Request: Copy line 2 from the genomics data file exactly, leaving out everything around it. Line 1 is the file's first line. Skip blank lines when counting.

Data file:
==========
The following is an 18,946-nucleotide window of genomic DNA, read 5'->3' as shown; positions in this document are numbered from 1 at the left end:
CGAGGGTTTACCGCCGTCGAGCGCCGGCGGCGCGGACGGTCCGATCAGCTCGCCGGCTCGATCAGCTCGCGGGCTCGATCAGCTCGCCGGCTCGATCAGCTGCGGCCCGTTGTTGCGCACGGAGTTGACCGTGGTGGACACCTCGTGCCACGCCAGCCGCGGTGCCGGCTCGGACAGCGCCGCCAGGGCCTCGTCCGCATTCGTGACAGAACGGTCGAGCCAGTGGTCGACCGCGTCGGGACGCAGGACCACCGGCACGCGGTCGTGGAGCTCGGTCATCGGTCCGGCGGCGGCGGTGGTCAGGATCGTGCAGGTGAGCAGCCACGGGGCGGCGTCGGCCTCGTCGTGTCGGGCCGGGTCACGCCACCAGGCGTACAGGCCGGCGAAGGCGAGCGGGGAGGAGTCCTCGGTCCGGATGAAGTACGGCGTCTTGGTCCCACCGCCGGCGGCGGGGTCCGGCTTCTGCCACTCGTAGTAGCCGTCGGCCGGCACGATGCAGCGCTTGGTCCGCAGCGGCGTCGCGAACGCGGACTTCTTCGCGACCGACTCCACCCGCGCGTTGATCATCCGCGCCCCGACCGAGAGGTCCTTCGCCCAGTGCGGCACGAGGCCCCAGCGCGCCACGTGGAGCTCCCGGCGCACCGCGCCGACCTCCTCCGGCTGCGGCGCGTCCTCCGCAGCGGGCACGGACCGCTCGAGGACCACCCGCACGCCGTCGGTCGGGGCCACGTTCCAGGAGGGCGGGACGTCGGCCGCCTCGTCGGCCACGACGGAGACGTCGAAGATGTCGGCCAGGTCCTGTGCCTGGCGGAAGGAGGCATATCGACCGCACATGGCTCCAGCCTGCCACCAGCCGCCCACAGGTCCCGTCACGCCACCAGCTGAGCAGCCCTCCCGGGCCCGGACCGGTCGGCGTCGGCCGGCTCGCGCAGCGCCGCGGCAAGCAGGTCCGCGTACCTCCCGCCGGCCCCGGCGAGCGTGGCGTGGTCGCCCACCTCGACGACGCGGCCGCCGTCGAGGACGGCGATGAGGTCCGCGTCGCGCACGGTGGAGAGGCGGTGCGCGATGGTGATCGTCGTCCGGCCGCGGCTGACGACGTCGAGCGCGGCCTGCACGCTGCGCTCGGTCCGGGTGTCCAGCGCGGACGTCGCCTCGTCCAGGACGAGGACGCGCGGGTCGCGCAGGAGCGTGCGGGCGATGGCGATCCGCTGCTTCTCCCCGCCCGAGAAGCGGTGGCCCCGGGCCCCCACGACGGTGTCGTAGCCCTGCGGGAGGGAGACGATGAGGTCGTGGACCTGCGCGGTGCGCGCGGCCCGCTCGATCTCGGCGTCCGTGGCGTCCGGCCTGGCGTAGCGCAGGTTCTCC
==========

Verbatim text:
CGAGGGTTTACCGCCGTCGAGCGCCGGCGGCGCGGACGGTCCGATCAGCTCGCCGGCTCGATCAGCTCGCGGGCTCGATCAGCTCGCCGGCTCGATCAGCTGCGGCCCGTTGTTGCGCACGGAGTTGACCGTGGTGGACACCTCGTGCCACGCCAGCCGCGGTGCCGGCTCGGACAGCGCCGCCAGGGCCTCGTCCGCATTCGTGACAGAACGGTCGAGCCAGTGGTCGACCGCGTCGGGACGCAGGACCACCGGCACGCGGTCGTGGAGCTCGGTCATCGGTCCGGCGGCGGCGGTGGTCAGGATCGTGCAGGTGAGCAGCCACGGGGCGGCGTCGGCCTCGTCGTGTCGGGCCGGGTCACGCCACCAGGCGTACAGGCCGGCGAAGGCGAGCGGGGAGGAGTCCTCGGTCCGGATGAAGTACGGCGTCTTGGTCCCACCGCCGGCGGCGGGGTCCGGCTTCTGCCACTCGTAGTAGCCGTCGGCCGGCACGATGCAGCGCTTGGTCCGCAGCGGCGTCGCGAACGCGGACTTCTTCGCGACCGACTCCACCCGCGCGTTGATCATCCGCGCCCCGACCGAGAGGTCCTTCGCCCAGTGCGGCACGAGGCCCCAGCGCGCCACGTGGAGCTCCCGGCGCACCGCGCCGACCTCCTCCGGCTGCGGCGCGTCCTCCGCAGCGGGCACGGACCGCTCGAGGACCACCCGCACGCCGTCGGTCGGGGCCACGTTCCAGGAGGGCGGGACGTCGGCCGCCTCGTCGGCCACGACGGAGACGTCGAAGATGTCGGCCAGGTCCTGTGCCTGGCGGAAGGAGGCATATCGACCGCACATGGCTCCAGCCTGCCACCAGCCGCCCACAGGTCCCGTCACGCCACCAGCTGAGCAGCCCTCCCGGGCCCGGACCGGTCGGCGTCGGCCGGCTCGCGCAGCGCCGCGGCAAGCAGGTCCGCGTACCTCCCGCCGGCCCCGGCGAGCGTGGCGTGGTCGCCCACCTCGACGACGCGGCCGCCGTCGAGGACGGCGATGAGGTCCGCGTCGCGCACGGTGGAGAGGCGGTGCGCGATGGTGATCGTCGTCCGGCCGCGGCTGACGACGTCGAGCGCGGCCTGCACGCTGCGCTCGGTCCGGGTGTCCAGCGCGGACGTCGCCTCGTCCAGGACGAGGACGCGCGGGTCGCGCAGGAGCGTGCGGGCGATGGCGATCCGCTGCTTCTCCCCGCCCGAGAAGCGGTGGCCCCGGGCCCCCACGACGGTGTCGTAGCCCTGCGGGAGGGAGACGATGAGGTCGTGGACCTGCGCGGTGCGCGCGGCCCGCTCGATCTCGGCGTCCGTGGCGTCCGGCCTGGCGTAGCGCAGGTTCTCC